Filmsite Movie Review
Stage Door (1937)
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The Story (continued)

The next scene shows two figures in profile speaking across a fancy restaurant table: the privileged, pretentious, brash and obstinate Terry and her white-haired, millionaire father, Henry Sims (Samuel S. Hinds). She has left home with burning convictions and starry-eyed rebellion against her moneyed family's wishes, to satisfy "this silly whim of yours" to be "another stage-struck girl" in the theatre:

Terry: If I thought that I couldn't achieve anything by myself without the aid of the family millions, I'd feel like a pretty sorry specimen.
Father: But why must it be the stage. There are other things to achieve in life.
Terry: I don't know why. It just happens to appeal to me. Why did Grandfather leave a comfortable home and go off pioneering into unknown country?
Father: He made sacrifices for a reason - so that his family could have economic security.
Terry: Security from what? So that I learn to play a mean game of bridge or ride the hounds or marry a polo player? Is that why Grandfather Randall endured all those hardships?
Father: But you've got the family name to consider.
Terry: Don't worry about the family name. As far as New York is concerned, Terry Randall is just another stage-struck girl from the Middle West. They don't know me from Eve. But they're going to if I have anything to say about it.
Father: I'm sorry, but I can't support you in this idea any longer.
Terry: Financially or morally?
Father: If you're going on with this notion, you've got to do it alone.
Terry: All right, then I'll have to do it alone.
Father: But if you're a failure, what then?
Terry: If I'm a failure, I'll be the first to admit it.
Father: But it may take years to find out.
Terry: Oh Dad, it may take years to know anything about anything. But I'm going to stick to it.
Father: Well, uh, are you too proud to come back home if you are a failure?
Terry: I haven't got that kind of pride.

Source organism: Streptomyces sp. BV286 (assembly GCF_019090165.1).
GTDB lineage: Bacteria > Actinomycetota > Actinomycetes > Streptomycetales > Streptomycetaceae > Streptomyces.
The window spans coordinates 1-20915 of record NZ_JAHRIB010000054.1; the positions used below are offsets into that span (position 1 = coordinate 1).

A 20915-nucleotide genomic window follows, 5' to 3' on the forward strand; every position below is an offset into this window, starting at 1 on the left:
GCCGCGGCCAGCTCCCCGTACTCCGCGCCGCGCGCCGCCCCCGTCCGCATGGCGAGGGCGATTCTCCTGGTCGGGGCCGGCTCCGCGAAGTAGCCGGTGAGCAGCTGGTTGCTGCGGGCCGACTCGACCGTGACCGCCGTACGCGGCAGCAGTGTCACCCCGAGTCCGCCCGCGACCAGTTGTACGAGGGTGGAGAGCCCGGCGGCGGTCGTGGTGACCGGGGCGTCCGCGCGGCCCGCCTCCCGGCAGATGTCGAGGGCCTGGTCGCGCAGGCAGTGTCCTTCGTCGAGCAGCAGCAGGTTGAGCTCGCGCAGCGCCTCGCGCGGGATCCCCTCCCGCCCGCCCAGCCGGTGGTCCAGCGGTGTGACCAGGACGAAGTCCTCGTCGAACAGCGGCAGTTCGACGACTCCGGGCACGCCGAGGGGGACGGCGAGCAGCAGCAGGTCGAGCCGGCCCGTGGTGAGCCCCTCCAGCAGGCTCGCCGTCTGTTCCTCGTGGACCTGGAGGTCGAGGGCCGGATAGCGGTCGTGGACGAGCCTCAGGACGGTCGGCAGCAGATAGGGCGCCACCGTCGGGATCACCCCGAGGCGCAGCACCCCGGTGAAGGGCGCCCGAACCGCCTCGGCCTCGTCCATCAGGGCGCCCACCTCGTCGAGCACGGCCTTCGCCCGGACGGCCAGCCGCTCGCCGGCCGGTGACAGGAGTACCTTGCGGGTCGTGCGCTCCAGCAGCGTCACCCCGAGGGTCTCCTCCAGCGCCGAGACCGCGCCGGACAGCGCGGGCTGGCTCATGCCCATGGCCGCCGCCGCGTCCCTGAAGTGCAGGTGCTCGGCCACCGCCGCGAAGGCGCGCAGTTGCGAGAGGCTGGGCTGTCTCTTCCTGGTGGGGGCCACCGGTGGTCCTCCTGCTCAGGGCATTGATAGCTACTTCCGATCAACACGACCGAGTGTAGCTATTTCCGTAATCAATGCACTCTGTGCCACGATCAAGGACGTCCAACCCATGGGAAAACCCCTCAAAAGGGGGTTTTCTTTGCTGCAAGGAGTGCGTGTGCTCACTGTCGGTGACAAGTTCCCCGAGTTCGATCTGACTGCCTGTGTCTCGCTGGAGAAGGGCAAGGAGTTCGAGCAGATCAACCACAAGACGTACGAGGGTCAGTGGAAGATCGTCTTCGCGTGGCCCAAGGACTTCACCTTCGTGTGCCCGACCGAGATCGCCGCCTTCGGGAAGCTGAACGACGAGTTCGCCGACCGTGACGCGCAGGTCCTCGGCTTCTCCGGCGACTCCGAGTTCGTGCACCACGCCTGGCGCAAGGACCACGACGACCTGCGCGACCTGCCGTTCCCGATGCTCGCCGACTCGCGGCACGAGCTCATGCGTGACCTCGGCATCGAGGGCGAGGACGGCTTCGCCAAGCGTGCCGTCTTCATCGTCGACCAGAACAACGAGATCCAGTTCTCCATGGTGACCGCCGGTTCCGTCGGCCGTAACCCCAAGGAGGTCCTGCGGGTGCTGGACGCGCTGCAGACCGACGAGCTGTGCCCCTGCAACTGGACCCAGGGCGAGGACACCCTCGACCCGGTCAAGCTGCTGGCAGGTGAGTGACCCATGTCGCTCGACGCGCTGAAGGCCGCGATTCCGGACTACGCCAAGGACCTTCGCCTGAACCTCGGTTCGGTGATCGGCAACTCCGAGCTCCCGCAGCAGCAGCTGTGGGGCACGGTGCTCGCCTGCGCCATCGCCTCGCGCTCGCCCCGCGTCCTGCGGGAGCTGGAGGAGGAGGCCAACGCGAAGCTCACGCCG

Father: And you would come home if you failed?
Terry: Would you have me?
Father: Well, you're pretty stubborn, but you're still my favorite daughter.

In the audience at the Club Grotto nightclub, Harcourt (Franklin Pangborn), Powell's butler acts as a deceptive "stooge"/"escort" to provide a cover for his affair with Linda. Performing in the dance floorshow to "Put Your Heart Into Your Feet and Dance" are tap-dancing Annie and Jean, attired in sparkling black top hats, canes and outfits. Powell is enamoured of the new dancers: "A couple of cute kids, aren't they?" The snakish Linda denounces her fellow boarders: "Just a lot of riff-raff they pick up around town." Backstage, it dawns on Jean that their jobs were acquired because Powell "owns half-interest in this club."

Jean: You don't suppose he had anything to do with our being here.
Annie: That a girl, Sherlock. I betcha you could put two and two together and get somethin' out of it.
Jean: So that's it.
Annie: Oh, don't be a dope. If he smiled at me tonight the way he smiled at you, I'd do a three-point collapse.

Powell finds the tap-dancers in their dressing room and asks why Jean is so unapproachable: "You don't like me, do you?" The lecherous, flirtatious producer hints at casting Linda (his "friend's mother") aside and replacing her with his new, blonde object of affection. The hostile, wise-cracking young dancer reluctantly, and pragmatically, agrees to a dinner date, fearing that she will lose her dancing job if she doesn't kow-tow to her provider. And she is desirious of the lifestyle that she had begrudged rival Linda for experiencing:

Powell: My ideal 'Mother' is young, blonde, slim, and generally intriguing.
Jean: (with dead-pan delivery) I'll see if I can get you one for Mother's Day. How do you like them - tall, fat, round..?
Powell: Well, about uh, your size.